Bonus bonds, the 'pretend' investment, is dead.

Bonus Bonds were never a real investment, more like a perpetual Lotto ticket than a stake in a diversified investment portfolio.

A pretend investment. 

Originally, Bonus Bonds were government guaranteed, but when they transferred to ANZ in 1996 that changed to a mere AAA credit rating. It is the largest unit trust in New Zealand consisting of bank, corporate and government bonds.

The entertainment value of Bonus Bonds was understandable; it was marketed as a ‘fun’ investment by ANZ, but I always recommended my clients sell them and invest properly, unless they really did want the fun aspect. I could not argue with their wish to have fun!

I could always see the dollar signs in ANZ’s eyes. Their management fee of 1.28% per annum (until recently) on such a huge pool of money of more than $3 billion amounted to over $40 million a year to ANZ. Plus, and this is the bit I don’t like, they had up to a third of that fund invested in their own products. Looked like double-dipping to me.

An ANZ insider complained to the ANZ Board describing the scheme as the biggest rort in financial services in New Zealand, according to the ODT on 26 August 2020, in their article ‘Bye bye Bonus Bonds: Dunedin-based scheme to shut’.

It is sad to lose the Dunedin connection. The original computer used to select winners at random, Elsie, is proudly housed in the Toitū Otago Settlers Museum.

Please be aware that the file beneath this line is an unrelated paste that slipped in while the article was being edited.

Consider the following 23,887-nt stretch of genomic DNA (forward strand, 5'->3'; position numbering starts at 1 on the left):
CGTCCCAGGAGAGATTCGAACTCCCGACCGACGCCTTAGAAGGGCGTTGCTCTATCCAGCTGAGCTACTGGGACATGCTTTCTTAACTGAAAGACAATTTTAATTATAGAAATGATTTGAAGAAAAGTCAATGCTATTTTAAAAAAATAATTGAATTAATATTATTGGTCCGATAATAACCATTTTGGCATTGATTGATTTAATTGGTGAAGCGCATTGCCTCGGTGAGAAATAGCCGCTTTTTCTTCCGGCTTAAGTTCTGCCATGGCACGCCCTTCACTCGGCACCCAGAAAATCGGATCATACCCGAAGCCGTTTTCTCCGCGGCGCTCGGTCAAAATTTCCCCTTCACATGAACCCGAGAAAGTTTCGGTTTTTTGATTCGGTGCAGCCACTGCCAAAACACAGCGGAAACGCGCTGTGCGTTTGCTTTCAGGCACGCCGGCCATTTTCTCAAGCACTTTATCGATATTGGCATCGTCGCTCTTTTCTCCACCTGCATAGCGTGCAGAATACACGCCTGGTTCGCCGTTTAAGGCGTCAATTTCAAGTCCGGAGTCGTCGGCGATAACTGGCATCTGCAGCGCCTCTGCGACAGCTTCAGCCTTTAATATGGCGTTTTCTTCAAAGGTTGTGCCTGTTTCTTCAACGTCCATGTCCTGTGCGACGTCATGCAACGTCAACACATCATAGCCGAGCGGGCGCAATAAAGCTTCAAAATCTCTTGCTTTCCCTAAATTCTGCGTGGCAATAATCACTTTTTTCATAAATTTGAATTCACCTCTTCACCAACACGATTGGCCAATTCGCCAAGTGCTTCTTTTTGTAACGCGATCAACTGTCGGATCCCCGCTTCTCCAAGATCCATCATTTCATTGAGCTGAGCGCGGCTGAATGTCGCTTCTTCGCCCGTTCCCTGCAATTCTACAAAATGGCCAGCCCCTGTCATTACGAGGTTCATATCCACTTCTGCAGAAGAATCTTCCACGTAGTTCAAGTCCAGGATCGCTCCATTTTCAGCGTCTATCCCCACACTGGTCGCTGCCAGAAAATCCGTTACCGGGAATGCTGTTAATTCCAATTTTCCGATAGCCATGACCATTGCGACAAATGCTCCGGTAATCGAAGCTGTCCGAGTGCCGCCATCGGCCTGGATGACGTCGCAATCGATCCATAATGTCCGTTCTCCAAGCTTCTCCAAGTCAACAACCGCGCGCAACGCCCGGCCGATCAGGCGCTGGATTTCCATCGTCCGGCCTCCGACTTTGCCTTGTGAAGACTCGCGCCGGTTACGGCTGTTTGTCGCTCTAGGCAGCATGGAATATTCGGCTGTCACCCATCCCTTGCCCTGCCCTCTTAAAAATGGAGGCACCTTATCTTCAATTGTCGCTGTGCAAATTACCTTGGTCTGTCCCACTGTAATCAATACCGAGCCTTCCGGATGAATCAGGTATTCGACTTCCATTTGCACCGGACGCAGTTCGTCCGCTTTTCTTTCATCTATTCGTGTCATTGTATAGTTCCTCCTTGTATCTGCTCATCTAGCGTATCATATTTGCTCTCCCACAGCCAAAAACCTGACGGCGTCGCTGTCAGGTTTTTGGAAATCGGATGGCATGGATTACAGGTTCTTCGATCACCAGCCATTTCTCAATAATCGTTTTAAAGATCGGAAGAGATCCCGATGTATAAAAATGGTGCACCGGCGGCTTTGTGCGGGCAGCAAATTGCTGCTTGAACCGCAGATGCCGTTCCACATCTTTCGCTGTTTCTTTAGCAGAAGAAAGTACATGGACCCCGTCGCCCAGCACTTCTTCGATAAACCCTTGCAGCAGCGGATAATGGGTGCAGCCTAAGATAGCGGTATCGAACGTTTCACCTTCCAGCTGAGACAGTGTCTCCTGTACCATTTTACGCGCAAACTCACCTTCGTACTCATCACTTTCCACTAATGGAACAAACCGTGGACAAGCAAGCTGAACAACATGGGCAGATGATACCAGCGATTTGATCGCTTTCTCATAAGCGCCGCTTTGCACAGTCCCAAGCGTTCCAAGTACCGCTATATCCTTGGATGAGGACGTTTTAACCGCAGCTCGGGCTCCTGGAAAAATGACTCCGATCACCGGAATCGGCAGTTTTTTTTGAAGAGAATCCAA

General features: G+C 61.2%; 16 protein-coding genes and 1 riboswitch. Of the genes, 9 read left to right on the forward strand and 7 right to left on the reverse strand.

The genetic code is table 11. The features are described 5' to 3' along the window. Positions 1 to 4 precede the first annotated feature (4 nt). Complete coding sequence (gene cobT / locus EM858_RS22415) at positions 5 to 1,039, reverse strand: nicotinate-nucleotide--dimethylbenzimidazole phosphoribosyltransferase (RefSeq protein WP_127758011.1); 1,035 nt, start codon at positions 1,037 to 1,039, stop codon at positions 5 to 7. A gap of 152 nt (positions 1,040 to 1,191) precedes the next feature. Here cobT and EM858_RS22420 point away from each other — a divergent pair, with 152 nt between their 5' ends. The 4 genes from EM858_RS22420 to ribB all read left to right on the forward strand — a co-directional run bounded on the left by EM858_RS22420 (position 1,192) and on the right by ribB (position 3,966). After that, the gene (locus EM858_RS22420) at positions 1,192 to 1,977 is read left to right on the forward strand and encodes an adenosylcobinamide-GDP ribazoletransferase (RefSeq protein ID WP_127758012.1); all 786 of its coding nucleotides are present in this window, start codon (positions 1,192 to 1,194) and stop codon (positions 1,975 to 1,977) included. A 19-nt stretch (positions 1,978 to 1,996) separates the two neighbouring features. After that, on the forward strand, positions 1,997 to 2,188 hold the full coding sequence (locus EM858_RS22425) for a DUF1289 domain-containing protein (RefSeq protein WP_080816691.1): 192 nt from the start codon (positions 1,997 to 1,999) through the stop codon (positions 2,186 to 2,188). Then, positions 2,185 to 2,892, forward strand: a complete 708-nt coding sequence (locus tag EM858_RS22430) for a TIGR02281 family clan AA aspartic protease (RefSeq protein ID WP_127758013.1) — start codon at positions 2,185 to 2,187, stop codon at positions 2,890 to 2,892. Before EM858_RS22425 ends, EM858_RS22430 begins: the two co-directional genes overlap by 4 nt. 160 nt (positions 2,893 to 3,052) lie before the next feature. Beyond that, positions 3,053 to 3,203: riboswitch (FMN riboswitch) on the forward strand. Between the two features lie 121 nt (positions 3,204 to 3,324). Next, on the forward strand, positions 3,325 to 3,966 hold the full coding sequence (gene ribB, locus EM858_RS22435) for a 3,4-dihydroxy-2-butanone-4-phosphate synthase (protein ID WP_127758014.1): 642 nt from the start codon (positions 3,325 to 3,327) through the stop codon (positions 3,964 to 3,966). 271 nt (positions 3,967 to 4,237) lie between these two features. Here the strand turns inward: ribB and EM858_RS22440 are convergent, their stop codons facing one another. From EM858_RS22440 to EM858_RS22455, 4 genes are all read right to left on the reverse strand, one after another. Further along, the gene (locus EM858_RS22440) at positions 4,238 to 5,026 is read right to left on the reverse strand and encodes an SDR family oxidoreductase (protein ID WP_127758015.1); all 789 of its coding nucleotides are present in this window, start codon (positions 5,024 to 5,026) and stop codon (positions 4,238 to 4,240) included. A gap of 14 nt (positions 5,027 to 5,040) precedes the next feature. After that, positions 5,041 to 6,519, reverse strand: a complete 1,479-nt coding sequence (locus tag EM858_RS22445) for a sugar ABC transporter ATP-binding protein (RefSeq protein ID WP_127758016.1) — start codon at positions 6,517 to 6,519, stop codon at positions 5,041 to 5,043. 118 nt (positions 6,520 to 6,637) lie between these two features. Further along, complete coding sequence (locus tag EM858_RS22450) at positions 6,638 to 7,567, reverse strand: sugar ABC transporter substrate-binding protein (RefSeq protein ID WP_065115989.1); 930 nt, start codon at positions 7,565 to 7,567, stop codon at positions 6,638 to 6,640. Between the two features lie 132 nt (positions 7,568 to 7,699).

What about staying in to wait for your share of reserves?

Has the Bonus Bonds windup turned into a potential winner for bondholders with the ability to stay in until windup and receive a share of the reserves?

Owners of Bonus Bonds can elect to redeem their bonds before the scheme starts to wind up or stay in the scheme and be entitled to a share of the remaining reserves, according to Ben Kelleher of the ANZ.

There will be some winding up costs, of course, and ANZ will continue to collect its fee, but any prudent manager of a scheme such as this is likely to have a decent level of reserves and I would suggest that taking the risk of staying to the end might be a worthwhile punt. Again, not really an investment. More of a one-sided punt. Take the $1 a bond now, or $1 a bond plus a share of the reserves later, although that eventual $1 per bond will not be guaranteed.

What could go wrong? If interest rates were to rise unexpectedly between now and final windup that might affect the value of the fund. That scenario is unlikely, but possible. The fund may have longer-dated bonds that they have to sell on the market, and they might not be able to wait for the return of the underlying capital on maturity.

If bond holders stay to get their share of the reserves they could be locked-in for up to a year, according to the ANZ spokesperson.

No more chances of winning anything other than the October 2020 draw and then the unknown share of the remaining reserves. One could redeem some and keep some as a two-way bet, assuming they would let you do that. It might be an option to consider.

Keep asking great questions …